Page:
# The Natural Base e

## Key Questions

• "e" is a commonly used base for exponential functions.

Any number greater than 0 (except for 1) can be used for an exponential function. "e", called "Euler's Constant" (pronounced oiler) is one of the most commonly used bases, i.e. $y = {e}^{x}$.

It occurs in many applications such as statistics and finance. "e" can be defined as follows. If you take the function $y = {\left(1 + \frac{1}{x}\right)}^{x}$ and then allow x to get larger and larger (approaching infinity), then y will approach the constant e, which is approximately 2.718.

• e = 1+ 1/1 + 1/(2*1) + 1/(3*2*1) + 1/(4*3*2*1) + 1/(5!)+ 1/(6!) + * * *

(For positive integer $n$, we define: n! = n(n-1)(n-2) * * * (3)(2)(1) and 0! = 1

$e$ is the coordinate on the $x$-axis where the area under $y = \frac{1}{x}$ and above the axis, from $1$ to $e$ is $1$

$e = {\lim}_{m \rightarrow \infty} {\left(1 + \frac{1}{m}\right)}^{m}$

$e \approx 2.71828$ it is an irrational number, so its decimal expansion neither terminates nor goes into a cycle.
(It is also transcendental which, among other things, means it cannot be written using finitely many algebraic operations
($\times , \div , + , - , \text{exponents and roots}$) and whole numbers.)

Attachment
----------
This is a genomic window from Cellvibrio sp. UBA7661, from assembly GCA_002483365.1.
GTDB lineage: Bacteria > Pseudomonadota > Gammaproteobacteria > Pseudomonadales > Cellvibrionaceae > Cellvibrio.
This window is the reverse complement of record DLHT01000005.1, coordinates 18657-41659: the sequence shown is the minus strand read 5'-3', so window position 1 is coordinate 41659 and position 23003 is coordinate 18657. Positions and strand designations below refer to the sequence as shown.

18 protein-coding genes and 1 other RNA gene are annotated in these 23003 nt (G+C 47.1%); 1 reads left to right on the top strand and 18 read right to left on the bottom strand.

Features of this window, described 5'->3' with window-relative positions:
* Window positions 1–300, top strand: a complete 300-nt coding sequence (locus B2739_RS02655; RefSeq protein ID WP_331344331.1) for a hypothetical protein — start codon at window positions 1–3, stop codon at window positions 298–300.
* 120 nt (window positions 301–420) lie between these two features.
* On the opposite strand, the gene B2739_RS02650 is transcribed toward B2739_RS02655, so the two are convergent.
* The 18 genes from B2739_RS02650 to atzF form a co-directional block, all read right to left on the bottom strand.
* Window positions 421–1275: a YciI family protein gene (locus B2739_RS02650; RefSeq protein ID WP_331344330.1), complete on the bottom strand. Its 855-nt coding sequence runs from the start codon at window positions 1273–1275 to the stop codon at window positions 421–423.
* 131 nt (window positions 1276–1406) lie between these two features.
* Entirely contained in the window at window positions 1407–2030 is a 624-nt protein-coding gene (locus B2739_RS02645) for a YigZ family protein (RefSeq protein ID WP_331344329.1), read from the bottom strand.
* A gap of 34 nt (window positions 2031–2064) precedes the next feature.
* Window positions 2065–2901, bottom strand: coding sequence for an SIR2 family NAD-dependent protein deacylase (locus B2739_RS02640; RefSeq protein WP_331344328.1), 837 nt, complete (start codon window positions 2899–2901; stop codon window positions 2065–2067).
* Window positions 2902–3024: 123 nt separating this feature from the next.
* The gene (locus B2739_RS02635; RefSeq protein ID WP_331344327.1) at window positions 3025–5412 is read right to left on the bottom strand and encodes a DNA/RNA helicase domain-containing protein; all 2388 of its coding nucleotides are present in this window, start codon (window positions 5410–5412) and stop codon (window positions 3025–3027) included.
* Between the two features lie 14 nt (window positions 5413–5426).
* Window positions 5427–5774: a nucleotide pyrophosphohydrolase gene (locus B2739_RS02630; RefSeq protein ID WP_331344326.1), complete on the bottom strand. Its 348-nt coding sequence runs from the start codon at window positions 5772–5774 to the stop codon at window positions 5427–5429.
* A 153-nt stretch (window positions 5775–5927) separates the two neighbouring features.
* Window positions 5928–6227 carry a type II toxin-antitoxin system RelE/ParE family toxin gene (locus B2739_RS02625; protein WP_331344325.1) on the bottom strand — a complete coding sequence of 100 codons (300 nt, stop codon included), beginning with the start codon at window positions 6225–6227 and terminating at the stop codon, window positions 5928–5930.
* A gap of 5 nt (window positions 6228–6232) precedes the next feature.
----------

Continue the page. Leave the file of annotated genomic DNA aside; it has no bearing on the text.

Euler's number is written as e. It is an irrational number and is used as the base of natural logarithms. Its first few digits are 2.718..... More about it is available on web.

#### Explanation:

• Euler's number $e$ makes our lives a little easier since the slope of $f \left(x\right) = {e}^{x}$ at $x = 0$ is exactly one. In other words, $e$ is a base such that

$f ' \left(0\right) = {\lim}_{h \to 0} \frac{{e}^{0 + h} - {e}^{0}}{h} = {\lim}_{h \to 0} \frac{{e}^{h} - 1}{h} = 1$,

which is quite useful in finding $f ' \left(x\right)$. Let us use the definition to find the derivative of $f \left(x\right)$.

$f ' \left(x\right) = {\lim}_{h \to 0} \frac{{e}^{x + h} - {e}^{x}}{h} = {\lim}_{h \to 0} \frac{{e}^{x} \cdot {e}^{h} - {e}^{x}}{h}$

by pulling ${e}^{x}$ out of the limit,

$= {e}^{x} {\lim}_{h \to 0} \frac{{e}^{h} - 1}{h} = {e}^{x} \cdot 1 = {e}^{x}$.

Hence, the derivative of ${e}^{x}$ is itself, which is very convenient.

I hope that this was helpful.